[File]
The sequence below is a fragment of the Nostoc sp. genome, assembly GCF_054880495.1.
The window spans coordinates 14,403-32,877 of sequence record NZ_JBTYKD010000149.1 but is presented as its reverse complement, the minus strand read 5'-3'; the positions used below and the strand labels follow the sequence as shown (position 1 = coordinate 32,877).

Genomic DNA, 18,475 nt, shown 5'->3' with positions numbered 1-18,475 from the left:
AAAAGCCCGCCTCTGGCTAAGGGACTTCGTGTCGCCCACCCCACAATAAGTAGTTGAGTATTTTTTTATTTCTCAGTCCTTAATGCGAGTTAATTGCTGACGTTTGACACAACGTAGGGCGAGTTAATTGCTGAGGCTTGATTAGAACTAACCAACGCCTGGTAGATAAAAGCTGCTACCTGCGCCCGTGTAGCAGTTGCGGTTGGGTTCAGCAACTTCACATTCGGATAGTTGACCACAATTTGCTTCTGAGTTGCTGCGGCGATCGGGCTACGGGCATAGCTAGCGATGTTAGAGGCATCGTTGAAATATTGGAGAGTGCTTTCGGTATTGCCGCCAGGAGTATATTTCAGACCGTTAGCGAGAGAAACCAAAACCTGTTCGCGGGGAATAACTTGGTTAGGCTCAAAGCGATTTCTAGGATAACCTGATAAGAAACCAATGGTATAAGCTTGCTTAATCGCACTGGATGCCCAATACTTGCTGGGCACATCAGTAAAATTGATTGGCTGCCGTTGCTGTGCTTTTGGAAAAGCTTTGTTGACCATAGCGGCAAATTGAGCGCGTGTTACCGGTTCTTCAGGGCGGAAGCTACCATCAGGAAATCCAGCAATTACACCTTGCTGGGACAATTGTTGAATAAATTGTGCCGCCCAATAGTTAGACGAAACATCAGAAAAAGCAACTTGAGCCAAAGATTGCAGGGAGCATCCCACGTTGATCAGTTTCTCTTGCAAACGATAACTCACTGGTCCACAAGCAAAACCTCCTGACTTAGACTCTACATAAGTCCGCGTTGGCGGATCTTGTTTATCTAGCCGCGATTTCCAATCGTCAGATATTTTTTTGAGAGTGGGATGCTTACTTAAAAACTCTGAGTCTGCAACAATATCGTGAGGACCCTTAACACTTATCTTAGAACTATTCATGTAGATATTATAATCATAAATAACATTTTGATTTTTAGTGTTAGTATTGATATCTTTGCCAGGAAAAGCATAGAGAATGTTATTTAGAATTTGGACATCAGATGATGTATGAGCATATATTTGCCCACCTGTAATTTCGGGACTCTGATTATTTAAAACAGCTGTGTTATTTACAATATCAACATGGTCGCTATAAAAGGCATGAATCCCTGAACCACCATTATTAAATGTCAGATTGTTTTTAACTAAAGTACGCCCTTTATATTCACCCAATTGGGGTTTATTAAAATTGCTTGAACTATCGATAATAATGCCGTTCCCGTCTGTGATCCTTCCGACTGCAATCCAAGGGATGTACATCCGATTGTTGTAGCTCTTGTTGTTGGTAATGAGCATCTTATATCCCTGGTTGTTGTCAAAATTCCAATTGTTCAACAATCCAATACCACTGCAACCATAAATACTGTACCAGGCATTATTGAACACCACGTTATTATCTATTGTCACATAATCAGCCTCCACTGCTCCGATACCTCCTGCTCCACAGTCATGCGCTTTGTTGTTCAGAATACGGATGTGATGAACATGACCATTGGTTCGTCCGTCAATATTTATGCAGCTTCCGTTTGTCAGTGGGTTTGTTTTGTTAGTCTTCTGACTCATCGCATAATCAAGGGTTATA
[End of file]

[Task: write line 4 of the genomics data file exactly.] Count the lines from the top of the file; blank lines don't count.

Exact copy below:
AAAAGCCCGCCTCTGGCTAAGGGACTTCGTGTCGCCCACCCCACAATAAGTAGTTGAGTATTTTTTTATTTCTCAGTCCTTAATGCGAGTTAATTGCTGACGTTTGACACAACGTAGGGCGAGTTAATTGCTGAGGCTTGATTAGAACTAACCAACGCCTGGTAGATAAAAGCTGCTACCTGCGCCCGTGTAGCAGTTGCGGTTGGGTTCAGCAACTTCACATTCGGATAGTTGACCACAATTTGCTTCTGAGTTGCTGCGGCGATCGGGCTACGGGCATAGCTAGCGATGTTAGAGGCATCGTTGAAATATTGGAGAGTGCTTTCGGTATTGCCGCCAGGAGTATATTTCAGACCGTTAGCGAGAGAAACCAAAACCTGTTCGCGGGGAATAACTTGGTTAGGCTCAAAGCGATTTCTAGGATAACCTGATAAGAAACCAATGGTATAAGCTTGCTTAATCGCACTGGATGCCCAATACTTGCTGGGCACATCAGTAAAATTGATTGGCTGCCGTTGCTGTGCTTTTGGAAAAGCTTTGTTGACCATAGCGGCAAATTGAGCGCGTGTTACCGGTTCTTCAGGGCGGAAGCTACCATCAGGAAATCCAGCAATTACACCTTGCTGGGACAATTGTTGAATAAATTGTGCCGCCCAATAGTTAGACGAAACATCAGAAAAAGCAACTTGAGCCAAAGATTGCAGGGAGCATCCCACGTTGATCAGTTTCTCTTGCAAACGATAACTCACTGGTCCACAAGCAAAACCTCCTGACTTAGACTCTACATAAGTCCGCGTTGGCGGATCTTGTTTATCTAGCCGCGATTTCCAATCGTCAGATATTTTTTTGAGAGTGGGATGCTTACTTAAAAACTCTGAGTCTGCAACAATATCGTGAGGACCCTTAACACTTATCTTAGAACTATTCATGTAGATATTATAATCATAAATAACATTTTGATTTTTAGTGTTAGTATTGATATCTTTGCCAGGAAAAGCATAGAGAATGTTATTTAGAATTTGGACATCAGATGATGTATGAGCATATATTTGCCCACCTGTAATTTCGGGACTCTGATTATTTAAAACAGCTGTGTTATTTACAATATCAACATGGTCGCTATAAAAGGCATGAATCCCTGAACCACCATTATTAAATGTCAGATTGTTTTTAACTAAAGTACGCCCTTTATATTCACCCAATTGGGGTTTATTAAAATTGCTTGAACTATCGATAATAATGCCGTTCCCGTCTGTGATCCTTCCGACTGCAATCCAAGGGATGTACATCCGATTGTTGTAGCTCTTGTTGTTGGTAATGAGCATCTTATATCCCTGGTTGTTGTCAAAATTCCAATTGTTCAACAATCCAATACCACTGCAACCATAAATACTGTACCAGGCATTATTGAACACCACGTTATTATCTATTGTCACATAATCAGCCTCCACTGCTCCGATACCTCCTGCTCCACAGTCATGCGCTTTGTTGTTCAGAATACGGATGTGATGAACATGACCATTGGTTCGTCCGTCAATATTTATGCAGCTTCCGTTTGTCAGTGGGTTTGTTTTGTTAGTCTTCTGACTCATCGCATAATCAAGGGTTATA